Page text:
July 3, 2016 The Seventh Sunday of Pentecost 2 Kings 5:1-14; Luke 10:1-11, 16-20
The story of the servant of Naaman’s wife alongside the sending of 70 missionaries gives the dual trajectory of mission today.
On the one hand, we have the Jewish slave girl with the people of Damascus. Because of being among foreigners, she had the opportunity that never would have come had she stayed among her own.
On the other hand, Luke tells of Jesus sending 70 evangelists to Gentile nations. Matthew tells of the 12 He sent. The number 12 is a Jewish number—the tribes, the apostles, so these went to the Jews only. Luke recorded sending 70. Again the number tells us the context. There are 70 nations listed in Genesis 10, representing the nations of the world. So the mission of the 70 indicated Christ’s global view.
Today the stories remind us of the two-fold trajectory of mission: do not miss the opportunity of foreigners in your neighborhood, and do not fail to send missionaries to those nations who yet have no church.
In Part II I will focus on the 70. First, let me make some observations about the servant girl’s opportunity and what that means for us here. “Here” for Constance and me is Richmond, Virginia. Our three children and their families live here, so we moved to join them last August.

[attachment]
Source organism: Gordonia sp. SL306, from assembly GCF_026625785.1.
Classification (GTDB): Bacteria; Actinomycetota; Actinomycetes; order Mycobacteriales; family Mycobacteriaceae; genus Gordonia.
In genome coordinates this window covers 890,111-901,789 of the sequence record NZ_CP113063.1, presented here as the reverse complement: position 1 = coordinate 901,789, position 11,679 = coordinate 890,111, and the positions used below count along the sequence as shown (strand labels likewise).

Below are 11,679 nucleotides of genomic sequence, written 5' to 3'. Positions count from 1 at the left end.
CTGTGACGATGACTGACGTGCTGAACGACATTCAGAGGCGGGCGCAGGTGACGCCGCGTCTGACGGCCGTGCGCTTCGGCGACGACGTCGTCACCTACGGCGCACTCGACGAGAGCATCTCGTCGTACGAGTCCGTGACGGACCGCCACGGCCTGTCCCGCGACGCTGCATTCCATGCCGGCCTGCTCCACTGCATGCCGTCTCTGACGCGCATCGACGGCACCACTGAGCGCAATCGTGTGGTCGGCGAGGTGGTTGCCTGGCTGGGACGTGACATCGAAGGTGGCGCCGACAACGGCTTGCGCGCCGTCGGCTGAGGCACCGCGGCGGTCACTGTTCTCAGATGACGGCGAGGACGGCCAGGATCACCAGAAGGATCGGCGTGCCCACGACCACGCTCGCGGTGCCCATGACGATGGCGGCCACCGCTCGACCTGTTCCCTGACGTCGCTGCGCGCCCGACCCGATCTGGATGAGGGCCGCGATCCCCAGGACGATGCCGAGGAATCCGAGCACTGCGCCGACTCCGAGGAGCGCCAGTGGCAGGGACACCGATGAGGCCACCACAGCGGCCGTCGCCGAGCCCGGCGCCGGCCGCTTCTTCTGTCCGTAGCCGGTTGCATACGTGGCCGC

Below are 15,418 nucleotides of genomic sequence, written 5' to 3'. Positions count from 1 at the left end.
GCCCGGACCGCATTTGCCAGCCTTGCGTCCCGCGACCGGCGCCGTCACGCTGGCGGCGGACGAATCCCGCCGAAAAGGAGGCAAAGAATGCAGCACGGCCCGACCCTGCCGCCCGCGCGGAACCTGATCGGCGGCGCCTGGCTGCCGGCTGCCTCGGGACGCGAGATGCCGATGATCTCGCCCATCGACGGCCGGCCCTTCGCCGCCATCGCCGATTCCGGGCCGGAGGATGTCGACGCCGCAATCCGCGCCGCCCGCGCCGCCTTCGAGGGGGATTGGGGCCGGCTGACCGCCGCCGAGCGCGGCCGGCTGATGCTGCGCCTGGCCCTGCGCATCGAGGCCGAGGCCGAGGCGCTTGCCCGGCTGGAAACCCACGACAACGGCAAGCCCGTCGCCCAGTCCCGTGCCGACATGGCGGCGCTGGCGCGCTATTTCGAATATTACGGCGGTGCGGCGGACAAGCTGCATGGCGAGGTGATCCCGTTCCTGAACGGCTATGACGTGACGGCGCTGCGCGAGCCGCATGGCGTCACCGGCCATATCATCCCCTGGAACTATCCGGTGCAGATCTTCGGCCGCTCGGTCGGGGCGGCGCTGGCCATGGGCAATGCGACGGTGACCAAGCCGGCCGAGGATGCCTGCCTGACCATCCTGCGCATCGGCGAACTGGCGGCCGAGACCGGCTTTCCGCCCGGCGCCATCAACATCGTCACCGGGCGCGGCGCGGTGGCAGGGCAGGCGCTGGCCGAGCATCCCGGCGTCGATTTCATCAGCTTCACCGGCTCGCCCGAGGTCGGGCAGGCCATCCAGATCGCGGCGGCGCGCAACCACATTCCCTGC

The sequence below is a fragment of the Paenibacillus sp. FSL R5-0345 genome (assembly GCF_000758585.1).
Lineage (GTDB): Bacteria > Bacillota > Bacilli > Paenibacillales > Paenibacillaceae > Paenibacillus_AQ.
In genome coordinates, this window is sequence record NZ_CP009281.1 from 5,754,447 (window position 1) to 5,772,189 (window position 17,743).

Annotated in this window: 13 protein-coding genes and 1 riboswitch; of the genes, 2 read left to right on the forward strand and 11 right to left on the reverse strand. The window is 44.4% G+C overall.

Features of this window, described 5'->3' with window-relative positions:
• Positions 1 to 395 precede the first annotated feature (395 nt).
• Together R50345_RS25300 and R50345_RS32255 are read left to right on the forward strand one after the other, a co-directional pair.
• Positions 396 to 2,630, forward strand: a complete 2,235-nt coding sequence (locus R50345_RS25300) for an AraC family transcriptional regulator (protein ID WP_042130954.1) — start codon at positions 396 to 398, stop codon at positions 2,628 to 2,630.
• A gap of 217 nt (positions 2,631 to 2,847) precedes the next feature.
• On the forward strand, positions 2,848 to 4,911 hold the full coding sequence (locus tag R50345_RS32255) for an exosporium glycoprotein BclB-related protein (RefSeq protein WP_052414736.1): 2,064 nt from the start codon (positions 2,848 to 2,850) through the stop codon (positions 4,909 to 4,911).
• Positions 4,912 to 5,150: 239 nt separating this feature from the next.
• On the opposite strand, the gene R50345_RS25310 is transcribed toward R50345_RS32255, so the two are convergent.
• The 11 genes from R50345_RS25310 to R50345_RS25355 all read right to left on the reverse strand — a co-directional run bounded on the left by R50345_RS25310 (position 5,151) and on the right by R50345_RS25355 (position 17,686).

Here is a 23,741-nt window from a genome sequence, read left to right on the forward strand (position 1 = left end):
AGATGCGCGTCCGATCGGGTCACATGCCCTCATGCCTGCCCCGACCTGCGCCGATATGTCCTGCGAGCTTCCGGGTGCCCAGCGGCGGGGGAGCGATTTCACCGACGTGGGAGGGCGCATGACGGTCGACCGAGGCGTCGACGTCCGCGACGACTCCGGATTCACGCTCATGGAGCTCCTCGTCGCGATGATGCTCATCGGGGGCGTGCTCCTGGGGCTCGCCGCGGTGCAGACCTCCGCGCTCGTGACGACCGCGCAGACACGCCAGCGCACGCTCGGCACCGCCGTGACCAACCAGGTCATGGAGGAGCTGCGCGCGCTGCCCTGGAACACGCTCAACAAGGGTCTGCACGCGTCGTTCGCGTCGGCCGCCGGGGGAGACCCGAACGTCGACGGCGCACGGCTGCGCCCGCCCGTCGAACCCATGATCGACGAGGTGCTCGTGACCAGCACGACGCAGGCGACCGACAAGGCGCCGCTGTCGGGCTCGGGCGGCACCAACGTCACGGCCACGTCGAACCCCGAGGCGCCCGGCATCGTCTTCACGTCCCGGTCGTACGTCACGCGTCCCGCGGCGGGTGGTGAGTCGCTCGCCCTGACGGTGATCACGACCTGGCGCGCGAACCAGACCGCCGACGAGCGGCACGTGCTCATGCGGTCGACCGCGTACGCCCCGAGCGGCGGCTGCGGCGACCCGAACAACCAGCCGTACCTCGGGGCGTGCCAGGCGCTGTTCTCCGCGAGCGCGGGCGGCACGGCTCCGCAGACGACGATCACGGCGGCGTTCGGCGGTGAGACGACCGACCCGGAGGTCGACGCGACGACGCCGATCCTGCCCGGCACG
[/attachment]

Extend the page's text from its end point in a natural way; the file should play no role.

Next door to us is an Orthodox family from Serbia. Two doors down is a Muslim from Morocco. The lifeguard at the community pool is from Slovakia. I mention those neighbors because that is normal–normal for us and normal for those of you living in the United States.
God has given us an opportunity. We are the servant girl, not in captivity but living with Serbs, Moroccans, and Slovaks. And Han Chinese, Pushtun Afghans, Maaye Somalis, Rajasthani Marwari, Algerian Tuaregs, and so forth. Endlessly–an endless list of representatives of the nations represented by the 70 nations of Genesis 10 in your neighborhood and mine. The servant girl was displaced to them. Now they have been displaced to us.
A couple of thoughts about following her example:
- Face our wilful isolation. That is, we live isolated lives, choosing to surround ourselves with people like us. To be God’s witnesses, we must wilfully leave our own and pay attention to those unlike us and around us.
- Face down the stereotypes. If we do not look under and beyond the stereotypes, we will never move to people beyond our own. Here is an example—the stereotype of Muslim terrorists. The FBI lists 1,000 Muslims on their watch list. There are 3.3 million Muslims in the United States. That means Muslims deemed suspicious by the FBI amount to a whopping 0.03%! Even if we triple the number who could be on the list, that still leaves the number at just 0.1%. The woman you notice with the hijab and her husband, and most like them, are just “bringing home the bacon,” just like you and me.